Sabikui Bisco
Episodes 1-2

by Steve Jones,

How would you rate episode 1 of
Sabikui Bisco ?
Community score: 4.1

How would you rate episode 2 of
Sabikui Bisco ?
Community score: 4.0

Snail planes, iguana cavalry, and giant ally crabs, oh my! Sabikui Bisco's creative license with the animal kingdom is just one of many facets that help its introductory episodes stand out as one of this season's boldest and wildest anime offerings. Post-apocalyptic sci-fi stories are a dime a dozen, especially in our increasingly fatalist times, so it's an uphill battle to distinguish yourself from the disaster-obsessed crowd. In essence, how do you go about making the end of the world more exciting? Sabikui Bisco's answer, so far, has been unilateral audacity. Its colorfully overbearing worldbuilding, hot-blooded characters, whip-quick pacing, and deliberately jumbled plotline all swirl together into one shroom-addled experience. It's a hell of a lot, and I like it.

Rather than begin with the show proper, I think it's easier (and more fun) to look at its appeal through the lens of its appropriately eye-popping OP. The displacement of animals reinforces the show's apocalyptic themes; whales swimming through the sky suggest an inversion of the natural order. Plus, it just plain looks cool. The heavy cel-shading gives the whole OP a vintage comic book vibe, which pairs well with the giant creatures and desert setting ripped from retro sci-fi serials. The aesthetic prevalence of rust and mushrooms also makes it impossible for me not to draw comparisons to Dorohedoro, a kindred spirit in smashing subtlety's face right into a concrete wall. The only major downside of the OP is that it makes me wish the rest of the show looked just as heavily stylized.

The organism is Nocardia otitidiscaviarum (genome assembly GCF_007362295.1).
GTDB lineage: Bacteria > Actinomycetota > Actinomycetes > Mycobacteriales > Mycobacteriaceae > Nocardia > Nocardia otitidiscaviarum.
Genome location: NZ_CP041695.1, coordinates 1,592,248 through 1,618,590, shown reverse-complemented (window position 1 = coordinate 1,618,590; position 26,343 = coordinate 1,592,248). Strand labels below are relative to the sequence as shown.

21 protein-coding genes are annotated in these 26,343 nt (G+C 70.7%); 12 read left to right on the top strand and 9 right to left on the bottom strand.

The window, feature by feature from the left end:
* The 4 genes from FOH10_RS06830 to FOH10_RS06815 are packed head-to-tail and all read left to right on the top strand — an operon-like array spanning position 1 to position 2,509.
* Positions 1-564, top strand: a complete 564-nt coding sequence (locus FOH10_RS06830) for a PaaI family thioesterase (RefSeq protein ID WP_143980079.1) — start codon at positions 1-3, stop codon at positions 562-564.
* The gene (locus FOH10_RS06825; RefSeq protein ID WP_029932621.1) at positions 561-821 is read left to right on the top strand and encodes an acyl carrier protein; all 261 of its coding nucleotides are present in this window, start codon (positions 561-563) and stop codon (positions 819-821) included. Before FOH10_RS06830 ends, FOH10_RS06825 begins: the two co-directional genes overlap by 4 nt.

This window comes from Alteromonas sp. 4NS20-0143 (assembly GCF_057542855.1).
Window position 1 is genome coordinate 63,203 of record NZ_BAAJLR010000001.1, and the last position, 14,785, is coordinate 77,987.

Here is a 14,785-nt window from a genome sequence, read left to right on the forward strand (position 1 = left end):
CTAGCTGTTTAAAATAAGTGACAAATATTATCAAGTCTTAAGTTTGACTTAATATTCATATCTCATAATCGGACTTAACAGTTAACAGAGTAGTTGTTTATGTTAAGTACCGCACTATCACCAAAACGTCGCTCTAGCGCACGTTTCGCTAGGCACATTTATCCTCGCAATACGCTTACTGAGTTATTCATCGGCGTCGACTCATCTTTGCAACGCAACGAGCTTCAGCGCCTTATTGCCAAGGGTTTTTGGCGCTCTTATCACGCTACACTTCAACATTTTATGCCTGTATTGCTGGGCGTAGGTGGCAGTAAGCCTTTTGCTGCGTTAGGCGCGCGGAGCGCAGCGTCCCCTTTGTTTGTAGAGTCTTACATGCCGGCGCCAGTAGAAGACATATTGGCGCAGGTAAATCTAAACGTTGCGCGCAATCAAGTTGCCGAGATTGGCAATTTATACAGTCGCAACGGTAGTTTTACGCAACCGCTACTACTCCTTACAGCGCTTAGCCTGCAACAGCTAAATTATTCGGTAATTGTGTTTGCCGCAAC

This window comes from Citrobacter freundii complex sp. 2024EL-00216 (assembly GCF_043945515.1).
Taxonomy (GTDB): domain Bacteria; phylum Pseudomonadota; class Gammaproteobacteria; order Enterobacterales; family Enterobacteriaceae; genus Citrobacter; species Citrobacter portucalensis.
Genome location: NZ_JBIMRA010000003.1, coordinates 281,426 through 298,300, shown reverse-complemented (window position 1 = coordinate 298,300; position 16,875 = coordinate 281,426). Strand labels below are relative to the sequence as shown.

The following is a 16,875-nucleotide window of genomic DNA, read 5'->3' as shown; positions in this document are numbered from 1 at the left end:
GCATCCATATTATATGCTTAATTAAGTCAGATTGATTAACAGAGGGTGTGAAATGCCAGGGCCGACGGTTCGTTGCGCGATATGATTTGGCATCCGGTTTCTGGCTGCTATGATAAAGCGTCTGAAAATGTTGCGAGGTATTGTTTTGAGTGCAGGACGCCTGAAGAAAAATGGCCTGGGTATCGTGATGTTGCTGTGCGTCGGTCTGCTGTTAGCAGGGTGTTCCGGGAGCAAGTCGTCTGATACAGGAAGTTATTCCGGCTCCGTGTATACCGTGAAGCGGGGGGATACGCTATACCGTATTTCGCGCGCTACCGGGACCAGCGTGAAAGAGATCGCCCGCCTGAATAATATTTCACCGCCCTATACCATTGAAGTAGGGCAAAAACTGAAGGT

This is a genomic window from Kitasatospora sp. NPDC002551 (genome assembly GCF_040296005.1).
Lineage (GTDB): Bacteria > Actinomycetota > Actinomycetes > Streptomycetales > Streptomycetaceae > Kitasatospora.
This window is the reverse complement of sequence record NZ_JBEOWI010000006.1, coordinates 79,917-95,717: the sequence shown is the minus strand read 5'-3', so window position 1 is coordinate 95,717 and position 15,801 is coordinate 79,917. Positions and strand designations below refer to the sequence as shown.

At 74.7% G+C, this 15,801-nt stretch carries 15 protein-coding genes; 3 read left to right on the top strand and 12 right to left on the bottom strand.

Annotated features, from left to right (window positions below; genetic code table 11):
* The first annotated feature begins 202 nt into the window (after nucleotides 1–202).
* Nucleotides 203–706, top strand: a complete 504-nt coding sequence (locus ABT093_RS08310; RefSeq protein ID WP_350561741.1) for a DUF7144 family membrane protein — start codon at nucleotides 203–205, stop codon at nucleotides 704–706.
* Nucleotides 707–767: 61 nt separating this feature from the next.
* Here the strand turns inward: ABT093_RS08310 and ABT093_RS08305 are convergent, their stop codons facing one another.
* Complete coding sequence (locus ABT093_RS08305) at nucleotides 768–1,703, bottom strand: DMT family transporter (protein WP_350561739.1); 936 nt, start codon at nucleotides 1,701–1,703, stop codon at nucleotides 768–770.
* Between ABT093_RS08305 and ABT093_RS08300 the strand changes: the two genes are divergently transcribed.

Outside certain strong aesthetic choices, the defining feature of Sabikui Bisco so far is its setting, and more specifically, how its setting is presented to us with as much gentleness as a swan dive into a frigid winter river. While some stories ease their audience into their worldbuilding, Sabikui Bisco starts mid-sprint and expects us to keep up with it. It's a disorienting and potentially off-putting approach, but I think this story has enough confidence and character to make it work. There's a smorgasbord of small details and puzzling asides that I look forward to learning more about as the series progresses. Everything we currently know about Tokyo's destruction, for example, comes secondhand via quips from the border patrol and a cryptic dream recounted by the brothel owner. For as in-your-face as Sabikui Bisco is on the surface, it's been pretty meticulous in how it doles out information, and that degree of care gives me confidence that those threads will lead somewhere cool. Is Tetsujin real? What's the relationship between the Rusting disease and the mushrooms? What even is the Rusting disease? And why are the secret service wearing rabbit masks? These are good questions, and I want to know the answers to them.